U.S. officials have taken a cautious yet hopeful approach to the Taliban’s request last week to engage in peace talks with the U.S. and Afghan governments, but perhaps not cautious enough.
This past Tuesday, the Taliban opened an office in Doha, Qatar with the stated intention of using it as a base for diplomatic negotiations during the Afghanistan troop withdrawal and peace process.
While talks between the Taliban and U.S. have occurred in the past, none had the contextual backdrop of an official Taliban office and the looming 2014 troop withdrawal—circumstances that Afghan President Hamid Karzai understands all too well.
In a declarative move and infuriating Karzai, the Taliban flew their flag and installed a sign reading “Islamic Emirate of Afghanistan,” the official name of the Afghan state when they held power.
The Taliban subsequently chose to cancel any talks with U.S. officials as well.
While these disagreements may seem like political gamesmanship, they indicate a danger lurking in the future of any negotiations with the Taliban.
Per agreement, the Taliban office had to remain a political bureau for peace talks and could not evolve into an embassy used to compete with the Karzai government. However the Doha bureau seems to embody just that—an embassy for a government in exile.
As Max Fisher of the Washington Post points out, the Taliban have made little effort to at least ostensibly move beyond their claim to represent the legitimate government of Afghanistan. The office even lies nestled amongst recognized embassies. Taliban spokesmen at the first press conference stated that the purpose of the office was to meet with foreign diplomats and interact with the press—fairly consular activities. Not once did they mention the Afghan government.
Karzai immediately rejected any planned negotiations after the antagonizing display by the Taliban at the Doha office, and the U.S. has since struggled to salvage the peace talks.
Nonetheless the Taliban’s move to initiate these talks themselves and seemingly seek a peaceful stability for Afghanistan raises the question of why now? What has changed?
Many have pointed to the fast-approaching withdrawal of coalition forces in 2014. The looming troop departure has certainly influenced Taliban strategic timing, whether they wish to sincerely participate in the existing political system or simply rally international support for an opposition regime.
Coinciding with the withdrawal, however, is the end of President Karzai’s final term. This leaves a considerable power vacuum, both politically and militarily, in a fragile and untested system. Long-term motives aside, Taliban officials’ undoubtedly opened the office and engaged the U.S. with the beginning of this transition period in mind.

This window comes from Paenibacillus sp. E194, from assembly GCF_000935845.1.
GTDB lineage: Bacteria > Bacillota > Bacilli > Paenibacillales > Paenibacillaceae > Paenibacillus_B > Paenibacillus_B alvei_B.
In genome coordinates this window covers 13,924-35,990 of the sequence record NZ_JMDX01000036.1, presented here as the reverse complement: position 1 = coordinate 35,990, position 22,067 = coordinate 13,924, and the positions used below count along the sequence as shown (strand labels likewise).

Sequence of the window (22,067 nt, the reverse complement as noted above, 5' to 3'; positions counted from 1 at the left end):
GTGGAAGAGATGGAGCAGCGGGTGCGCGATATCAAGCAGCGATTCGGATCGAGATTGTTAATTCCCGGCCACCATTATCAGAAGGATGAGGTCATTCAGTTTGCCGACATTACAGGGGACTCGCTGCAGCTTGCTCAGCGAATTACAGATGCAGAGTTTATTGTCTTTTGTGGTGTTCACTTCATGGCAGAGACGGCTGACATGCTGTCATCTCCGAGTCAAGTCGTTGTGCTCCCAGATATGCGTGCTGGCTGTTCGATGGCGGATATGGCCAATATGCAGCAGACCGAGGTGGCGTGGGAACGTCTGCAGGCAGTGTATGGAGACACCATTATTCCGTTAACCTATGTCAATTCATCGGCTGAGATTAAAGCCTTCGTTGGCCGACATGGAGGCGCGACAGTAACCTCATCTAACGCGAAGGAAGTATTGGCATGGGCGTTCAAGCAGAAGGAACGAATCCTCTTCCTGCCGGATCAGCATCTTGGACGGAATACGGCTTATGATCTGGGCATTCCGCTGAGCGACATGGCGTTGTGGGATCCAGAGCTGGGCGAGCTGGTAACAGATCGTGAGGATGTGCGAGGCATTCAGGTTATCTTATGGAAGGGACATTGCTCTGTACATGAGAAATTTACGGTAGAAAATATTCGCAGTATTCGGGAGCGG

Despite an apparent earnestness to embrace diplomacy, Taliban actions have suggested that little has changed in their approach to the Afghan government.
The very nature of the Qatar office’s opening press conference demonstrated that they still see themselves as the true government of Afghanistan.
Moreover, Taliban officials have declared that they still will not abandon military attacks, killing four Americans during a mortar attack on Bagram Air Base hours after they announced their desire to engage the U.S. diplomatically.
Last night the Taliban affirmed this commitment to violence, carrying out an attack on the presidential palace in Kabul and the CIA headquarters.
Given their ambiguous motives, U.S. officials must approach these already deteriorating Taliban negotiations with extreme caution. While constructive talks may still be salvageable, the U.S. should not fuel the political recognition the Taliban gained trough this past week’s fanfare.
Sec. Kerry rightly stated that if peace talks don’t being soon, they may have to close the office in Doha. The Taliban cannot be allowed to use this as a political shield while they carry out business as usual and use terrorist tactics to target Americans and Afghans.
Ending the insurgency and the Taliban’s ties with al-Qaeda must remain the U.S. and Afghan governments’ top two priorities, and current Taliban aims do not seem to align with those ends.
Taliban spokesmen did verbally commit to no longer allow “anyone to cause a threat to the security of countries from the soil of Afghanistan,” but that falls far short of actually severing ties with al-Qaeda.
The Taliban have expressed interest in pursuing legal avenues to achieve their “objective,” but given their decision to continue fighting and the embassy-like qualities of the Doha office, that objective seemingly remains to abolish the current regime and reestablish Taliban control over Afghanistan.
Any decision to engage the Taliban diplomatically without a clearer indication that they have reoriented their violent methods and recognize the Afghan constitution runs the risk that the Taliban will simply use such negotiations to further their insurgent ambitions, and at the political and security expense of the U.S.